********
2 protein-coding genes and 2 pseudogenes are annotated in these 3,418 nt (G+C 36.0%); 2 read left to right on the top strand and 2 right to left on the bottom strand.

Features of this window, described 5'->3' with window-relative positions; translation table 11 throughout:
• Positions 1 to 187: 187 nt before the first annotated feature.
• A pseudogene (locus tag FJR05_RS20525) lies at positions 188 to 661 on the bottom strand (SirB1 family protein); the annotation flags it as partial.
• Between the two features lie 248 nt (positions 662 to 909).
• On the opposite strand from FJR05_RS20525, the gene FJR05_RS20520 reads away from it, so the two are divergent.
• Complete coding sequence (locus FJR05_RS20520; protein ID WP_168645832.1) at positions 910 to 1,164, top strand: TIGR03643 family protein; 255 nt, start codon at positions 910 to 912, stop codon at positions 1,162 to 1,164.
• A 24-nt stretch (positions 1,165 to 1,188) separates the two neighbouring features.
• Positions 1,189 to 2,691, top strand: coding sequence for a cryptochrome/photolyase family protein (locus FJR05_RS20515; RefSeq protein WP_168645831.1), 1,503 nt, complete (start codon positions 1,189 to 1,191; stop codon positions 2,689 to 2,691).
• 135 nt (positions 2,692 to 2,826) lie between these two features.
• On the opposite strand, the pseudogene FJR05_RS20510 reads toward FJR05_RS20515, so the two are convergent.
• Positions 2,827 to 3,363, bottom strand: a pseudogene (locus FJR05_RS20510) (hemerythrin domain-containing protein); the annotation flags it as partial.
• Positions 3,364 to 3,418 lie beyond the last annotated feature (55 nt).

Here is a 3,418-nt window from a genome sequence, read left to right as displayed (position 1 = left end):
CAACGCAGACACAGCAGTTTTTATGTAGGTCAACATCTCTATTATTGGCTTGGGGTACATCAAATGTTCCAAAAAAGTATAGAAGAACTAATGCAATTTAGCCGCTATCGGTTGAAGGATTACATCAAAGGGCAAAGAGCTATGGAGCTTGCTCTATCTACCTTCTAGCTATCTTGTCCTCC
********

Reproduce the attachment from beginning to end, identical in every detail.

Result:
2 protein-coding genes and 2 pseudogenes are annotated in these 3,418 nt (G+C 36.0%); 2 read left to right on the top strand and 2 right to left on the bottom strand.

Features of this window, described 5'->3' with window-relative positions; translation table 11 throughout:
• Positions 1 to 187: 187 nt before the first annotated feature.
• A pseudogene (locus tag FJR05_RS20525) lies at positions 188 to 661 on the bottom strand (SirB1 family protein); the annotation flags it as partial.
• Between the two features lie 248 nt (positions 662 to 909).
• On the opposite strand from FJR05_RS20525, the gene FJR05_RS20520 reads away from it, so the two are divergent.
• Complete coding sequence (locus FJR05_RS20520; protein ID WP_168645832.1) at positions 910 to 1,164, top strand: TIGR03643 family protein; 255 nt, start codon at positions 910 to 912, stop codon at positions 1,162 to 1,164.
• A 24-nt stretch (positions 1,165 to 1,188) separates the two neighbouring features.
• Positions 1,189 to 2,691, top strand: coding sequence for a cryptochrome/photolyase family protein (locus FJR05_RS20515; RefSeq protein WP_168645831.1), 1,503 nt, complete (start codon positions 1,189 to 1,191; stop codon positions 2,689 to 2,691).
• 135 nt (positions 2,692 to 2,826) lie between these two features.
• On the opposite strand, the pseudogene FJR05_RS20510 reads toward FJR05_RS20515, so the two are convergent.
• Positions 2,827 to 3,363, bottom strand: a pseudogene (locus FJR05_RS20510) (hemerythrin domain-containing protein); the annotation flags it as partial.
• Positions 3,364 to 3,418 lie beyond the last annotated feature (55 nt).

Here is a 3,418-nt window from a genome sequence, read left to right as displayed (position 1 = left end):
CAACGCAGACACAGCAGTTTTTATGTAGGTCAACATCTCTATTATTGGCTTGGGGTACATCAAATGTTCCAAAAAAGTATAGAAGAACTAATGCAATTTAGCCGCTATCGGTTGAAGGATTACATCAAAGGGCAAAGAGCTATGGAGCTTGCTCTATCTACCTTCTAGCTATCTTGTCCTCC